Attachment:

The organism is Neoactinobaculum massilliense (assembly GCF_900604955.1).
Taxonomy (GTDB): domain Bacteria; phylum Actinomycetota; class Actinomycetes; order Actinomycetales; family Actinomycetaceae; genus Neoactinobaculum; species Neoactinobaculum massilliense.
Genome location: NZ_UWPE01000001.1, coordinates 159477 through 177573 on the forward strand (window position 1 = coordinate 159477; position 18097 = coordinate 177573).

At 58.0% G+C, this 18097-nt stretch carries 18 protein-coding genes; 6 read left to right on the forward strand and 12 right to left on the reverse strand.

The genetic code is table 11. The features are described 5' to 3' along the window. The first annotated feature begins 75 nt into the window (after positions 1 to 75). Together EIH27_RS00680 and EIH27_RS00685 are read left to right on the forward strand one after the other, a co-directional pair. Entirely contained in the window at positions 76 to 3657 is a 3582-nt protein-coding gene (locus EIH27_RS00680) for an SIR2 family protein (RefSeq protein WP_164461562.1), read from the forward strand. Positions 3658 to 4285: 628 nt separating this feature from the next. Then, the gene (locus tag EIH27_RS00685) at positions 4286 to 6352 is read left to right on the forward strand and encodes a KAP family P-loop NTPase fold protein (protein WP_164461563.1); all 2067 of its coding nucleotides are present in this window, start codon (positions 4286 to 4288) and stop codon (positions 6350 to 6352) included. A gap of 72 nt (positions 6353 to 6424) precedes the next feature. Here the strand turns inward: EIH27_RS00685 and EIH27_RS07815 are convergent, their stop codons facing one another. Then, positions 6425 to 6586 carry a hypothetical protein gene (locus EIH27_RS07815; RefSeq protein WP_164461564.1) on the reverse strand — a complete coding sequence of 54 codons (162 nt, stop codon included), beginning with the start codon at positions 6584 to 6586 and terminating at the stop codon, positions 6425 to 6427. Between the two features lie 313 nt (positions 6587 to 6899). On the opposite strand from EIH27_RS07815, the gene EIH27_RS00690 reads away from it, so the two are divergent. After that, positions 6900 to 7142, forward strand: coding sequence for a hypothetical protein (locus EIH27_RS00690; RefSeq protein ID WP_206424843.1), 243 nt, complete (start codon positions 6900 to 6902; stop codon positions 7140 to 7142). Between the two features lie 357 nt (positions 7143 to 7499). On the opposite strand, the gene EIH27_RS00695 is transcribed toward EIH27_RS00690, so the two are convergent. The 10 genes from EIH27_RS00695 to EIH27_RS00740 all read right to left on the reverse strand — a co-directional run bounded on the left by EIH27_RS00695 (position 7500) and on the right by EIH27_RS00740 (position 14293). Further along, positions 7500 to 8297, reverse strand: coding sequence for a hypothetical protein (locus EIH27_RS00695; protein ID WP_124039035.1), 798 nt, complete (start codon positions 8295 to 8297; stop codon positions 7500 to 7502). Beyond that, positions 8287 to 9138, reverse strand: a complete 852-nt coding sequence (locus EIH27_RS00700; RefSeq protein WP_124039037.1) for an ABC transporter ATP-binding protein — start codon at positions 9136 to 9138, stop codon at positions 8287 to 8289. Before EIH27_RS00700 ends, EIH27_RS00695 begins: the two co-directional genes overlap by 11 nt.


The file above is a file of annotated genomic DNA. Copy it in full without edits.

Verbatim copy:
The organism is Neoactinobaculum massilliense (assembly GCF_900604955.1).
Taxonomy (GTDB): domain Bacteria; phylum Actinomycetota; class Actinomycetes; order Actinomycetales; family Actinomycetaceae; genus Neoactinobaculum; species Neoactinobaculum massilliense.
Genome location: NZ_UWPE01000001.1, coordinates 159477 through 177573 on the forward strand (window position 1 = coordinate 159477; position 18097 = coordinate 177573).

At 58.0% G+C, this 18097-nt stretch carries 18 protein-coding genes; 6 read left to right on the forward strand and 12 right to left on the reverse strand.

The genetic code is table 11. The features are described 5' to 3' along the window. The first annotated feature begins 75 nt into the window (after positions 1 to 75). Together EIH27_RS00680 and EIH27_RS00685 are read left to right on the forward strand one after the other, a co-directional pair. Entirely contained in the window at positions 76 to 3657 is a 3582-nt protein-coding gene (locus EIH27_RS00680) for an SIR2 family protein (RefSeq protein WP_164461562.1), read from the forward strand. Positions 3658 to 4285: 628 nt separating this feature from the next. Then, the gene (locus tag EIH27_RS00685) at positions 4286 to 6352 is read left to right on the forward strand and encodes a KAP family P-loop NTPase fold protein (protein WP_164461563.1); all 2067 of its coding nucleotides are present in this window, start codon (positions 4286 to 4288) and stop codon (positions 6350 to 6352) included. A gap of 72 nt (positions 6353 to 6424) precedes the next feature. Here the strand turns inward: EIH27_RS00685 and EIH27_RS07815 are convergent, their stop codons facing one another. Then, positions 6425 to 6586 carry a hypothetical protein gene (locus EIH27_RS07815; RefSeq protein WP_164461564.1) on the reverse strand — a complete coding sequence of 54 codons (162 nt, stop codon included), beginning with the start codon at positions 6584 to 6586 and terminating at the stop codon, positions 6425 to 6427. Between the two features lie 313 nt (positions 6587 to 6899). On the opposite strand from EIH27_RS07815, the gene EIH27_RS00690 reads away from it, so the two are divergent. After that, positions 6900 to 7142, forward strand: coding sequence for a hypothetical protein (locus EIH27_RS00690; RefSeq protein ID WP_206424843.1), 243 nt, complete (start codon positions 6900 to 6902; stop codon positions 7140 to 7142). Between the two features lie 357 nt (positions 7143 to 7499). On the opposite strand, the gene EIH27_RS00695 is transcribed toward EIH27_RS00690, so the two are convergent. The 10 genes from EIH27_RS00695 to EIH27_RS00740 all read right to left on the reverse strand — a co-directional run bounded on the left by EIH27_RS00695 (position 7500) and on the right by EIH27_RS00740 (position 14293). Further along, positions 7500 to 8297, reverse strand: coding sequence for a hypothetical protein (locus EIH27_RS00695; protein ID WP_124039035.1), 798 nt, complete (start codon positions 8295 to 8297; stop codon positions 7500 to 7502). Beyond that, positions 8287 to 9138, reverse strand: a complete 852-nt coding sequence (locus EIH27_RS00700; RefSeq protein WP_124039037.1) for an ABC transporter ATP-binding protein — start codon at positions 9136 to 9138, stop codon at positions 8287 to 8289. Before EIH27_RS00700 ends, EIH27_RS00695 begins: the two co-directional genes overlap by 11 nt.